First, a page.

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Topics: Information Technology, Resource Management, Scheduling
Resource planning within limited time frame and budget
Network:10



Hi, This was a question asked during an interview process and it would really be helpful if you could let me know how to go about answering such questions.

how do you determine a team size for a $8m project with a delivery span of 9 months?what are all the various options you bring in to the table if your project is running short of resource.How do you choose a project methodology for a $8mn size project and need to complete in 9 months?
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Network:1705



Vinusha -

There's not enough information to provide any definitive answers. You have provided a cost & schedule ceiling but not indicated what the scope of the project is or how that budget is allocated.

In general, if you have insufficient people to complete work within a fixed timeline and cost constraints and if automation can't be leveraged to substitute for human beings, cutting scope might be your only option.

Kiron
Network:365



Since it's an interview question, you're not expected to write a dissertation. I would break that question down into multiple questions and it helps if you can take notes during the interview.

The team size can actually depend on a lot of things like specialty skills required and functional vs. project based org structure, but again since you're not providing a definitive work on how to plan staffing, keep your answer simple, easy to follow, and demonstrate your knowledge of the subject.

You have a cost so that assumes the work is understood. First separate out labor vs. non-labor costs, and then develop a resource profile based on when the work needs to be done within the time-frame. (Level loaded, bell curve, larger effort early or late, etc.) The ideal team size could be the planned level of effort required at any time, although you could have a team running 80% efficiency to account for the peak effort and contingencies, or use overtime account for surge capacity. If you know the planned cost curve, the burdened labor rate tells you how much each person costs for an hour of work, so you can back into the number of people required.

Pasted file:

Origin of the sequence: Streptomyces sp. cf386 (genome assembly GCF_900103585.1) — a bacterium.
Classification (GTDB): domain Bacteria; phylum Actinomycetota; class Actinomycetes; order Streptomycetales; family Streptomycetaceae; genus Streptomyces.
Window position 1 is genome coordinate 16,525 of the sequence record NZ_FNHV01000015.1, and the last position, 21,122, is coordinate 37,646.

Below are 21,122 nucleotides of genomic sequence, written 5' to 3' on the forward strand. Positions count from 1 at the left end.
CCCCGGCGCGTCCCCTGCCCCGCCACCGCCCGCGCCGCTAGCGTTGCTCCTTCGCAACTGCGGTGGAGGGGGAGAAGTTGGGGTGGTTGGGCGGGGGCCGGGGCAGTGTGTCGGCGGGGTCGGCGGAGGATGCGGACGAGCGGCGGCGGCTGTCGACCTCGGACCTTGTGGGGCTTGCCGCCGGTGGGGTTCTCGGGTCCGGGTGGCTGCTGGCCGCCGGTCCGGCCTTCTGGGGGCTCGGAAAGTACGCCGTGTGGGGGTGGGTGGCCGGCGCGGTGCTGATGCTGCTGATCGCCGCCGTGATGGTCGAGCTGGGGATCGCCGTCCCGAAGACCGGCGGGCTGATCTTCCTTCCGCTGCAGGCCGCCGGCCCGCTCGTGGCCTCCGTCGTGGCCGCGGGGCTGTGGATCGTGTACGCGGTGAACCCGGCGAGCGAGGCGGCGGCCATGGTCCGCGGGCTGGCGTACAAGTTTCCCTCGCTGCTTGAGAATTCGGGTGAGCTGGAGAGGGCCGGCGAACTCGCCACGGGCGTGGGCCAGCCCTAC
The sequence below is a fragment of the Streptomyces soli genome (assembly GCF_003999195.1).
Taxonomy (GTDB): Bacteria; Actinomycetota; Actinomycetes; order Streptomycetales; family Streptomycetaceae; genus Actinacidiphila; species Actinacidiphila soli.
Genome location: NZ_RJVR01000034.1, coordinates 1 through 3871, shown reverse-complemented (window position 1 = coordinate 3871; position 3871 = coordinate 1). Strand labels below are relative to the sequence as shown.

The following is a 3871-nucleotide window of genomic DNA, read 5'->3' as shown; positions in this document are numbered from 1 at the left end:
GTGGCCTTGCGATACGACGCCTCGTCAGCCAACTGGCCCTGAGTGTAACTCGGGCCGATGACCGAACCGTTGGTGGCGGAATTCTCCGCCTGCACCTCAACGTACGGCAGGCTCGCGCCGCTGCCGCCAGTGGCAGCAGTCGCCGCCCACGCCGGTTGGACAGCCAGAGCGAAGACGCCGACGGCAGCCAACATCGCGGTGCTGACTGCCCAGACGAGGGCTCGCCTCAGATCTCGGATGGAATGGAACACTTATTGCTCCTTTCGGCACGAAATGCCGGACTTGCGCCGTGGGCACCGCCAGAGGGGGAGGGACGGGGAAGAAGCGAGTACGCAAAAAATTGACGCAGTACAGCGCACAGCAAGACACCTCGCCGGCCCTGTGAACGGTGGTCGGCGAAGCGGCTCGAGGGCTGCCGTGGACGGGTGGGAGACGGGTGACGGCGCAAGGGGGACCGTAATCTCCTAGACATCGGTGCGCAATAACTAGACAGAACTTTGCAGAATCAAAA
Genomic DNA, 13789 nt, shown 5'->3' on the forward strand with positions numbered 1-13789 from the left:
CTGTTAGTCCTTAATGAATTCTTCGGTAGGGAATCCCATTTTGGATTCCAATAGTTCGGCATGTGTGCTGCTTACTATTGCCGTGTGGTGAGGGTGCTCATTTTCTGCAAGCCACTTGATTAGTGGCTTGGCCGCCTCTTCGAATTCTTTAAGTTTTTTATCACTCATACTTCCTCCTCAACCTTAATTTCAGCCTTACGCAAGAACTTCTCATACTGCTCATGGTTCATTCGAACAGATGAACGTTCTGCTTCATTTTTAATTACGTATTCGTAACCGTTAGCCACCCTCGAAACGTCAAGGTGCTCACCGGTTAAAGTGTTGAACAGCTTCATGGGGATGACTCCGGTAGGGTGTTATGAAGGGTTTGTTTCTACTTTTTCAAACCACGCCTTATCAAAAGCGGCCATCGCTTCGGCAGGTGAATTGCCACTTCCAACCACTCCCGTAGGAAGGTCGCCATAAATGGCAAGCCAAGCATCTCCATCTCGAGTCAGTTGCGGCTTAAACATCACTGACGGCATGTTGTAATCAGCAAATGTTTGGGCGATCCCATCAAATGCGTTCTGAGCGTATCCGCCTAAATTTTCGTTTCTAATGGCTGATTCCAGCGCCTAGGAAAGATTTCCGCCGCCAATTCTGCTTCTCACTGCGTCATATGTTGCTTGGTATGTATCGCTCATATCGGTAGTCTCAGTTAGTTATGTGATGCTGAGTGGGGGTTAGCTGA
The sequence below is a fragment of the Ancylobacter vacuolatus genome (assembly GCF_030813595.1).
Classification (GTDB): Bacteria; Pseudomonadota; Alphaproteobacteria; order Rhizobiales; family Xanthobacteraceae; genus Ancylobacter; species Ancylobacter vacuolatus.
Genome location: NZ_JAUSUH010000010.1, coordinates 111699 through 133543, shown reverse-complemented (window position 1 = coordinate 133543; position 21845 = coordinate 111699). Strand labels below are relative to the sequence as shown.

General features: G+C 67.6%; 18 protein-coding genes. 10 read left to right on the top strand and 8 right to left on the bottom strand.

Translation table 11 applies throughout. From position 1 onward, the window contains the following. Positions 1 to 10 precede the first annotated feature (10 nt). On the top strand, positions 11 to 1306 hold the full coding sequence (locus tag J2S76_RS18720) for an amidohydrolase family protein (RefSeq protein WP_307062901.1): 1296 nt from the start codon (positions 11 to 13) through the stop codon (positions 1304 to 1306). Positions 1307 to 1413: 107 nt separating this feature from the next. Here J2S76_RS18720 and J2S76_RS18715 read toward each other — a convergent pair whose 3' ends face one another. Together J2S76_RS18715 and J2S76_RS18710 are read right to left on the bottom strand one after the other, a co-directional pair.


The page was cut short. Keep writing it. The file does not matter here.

If the project is running short of resources, you could add resources (crashing), reduce scope, extend the time-frame (opposite of fast-tracking), or find a way to be more efficient.

Methodology is the justification for a selected method, and not the selected method itself. Different problems are better suited to different methods so you would want to define the attributes of the project to select the appropriate methods. Is it a new project or a change to existing work? Can it be handled in an iterative approach? You would also want to understand what skills and expertise you have in house. The justification for the solution (methodology) would then be how to select the best method, base on what skills you have vs. what skills are required using different methods, and how those methods would fit with the project type.
Network:1939



Besides the great comments above I will say what I will answer. Cost and Time are constraints. From product/service/resource the project must created I will define all the other taking into account the constraints. Short of resouces? Is not a fact until I calculated the resources. Project methodology? I will decide it from the input rececived about the environmental conditions as the input from business analyst.
Network:10



Thank you all very much for the replies.
Network:829



good discussion....two things popped into my mind....1. there are some who have called calendar driven projects death marches (I think Grady Booch was one) and 2. consider The Mythical Man Month

Also.....I think if you used 'agile' anywhere in ur response you would not go wrong

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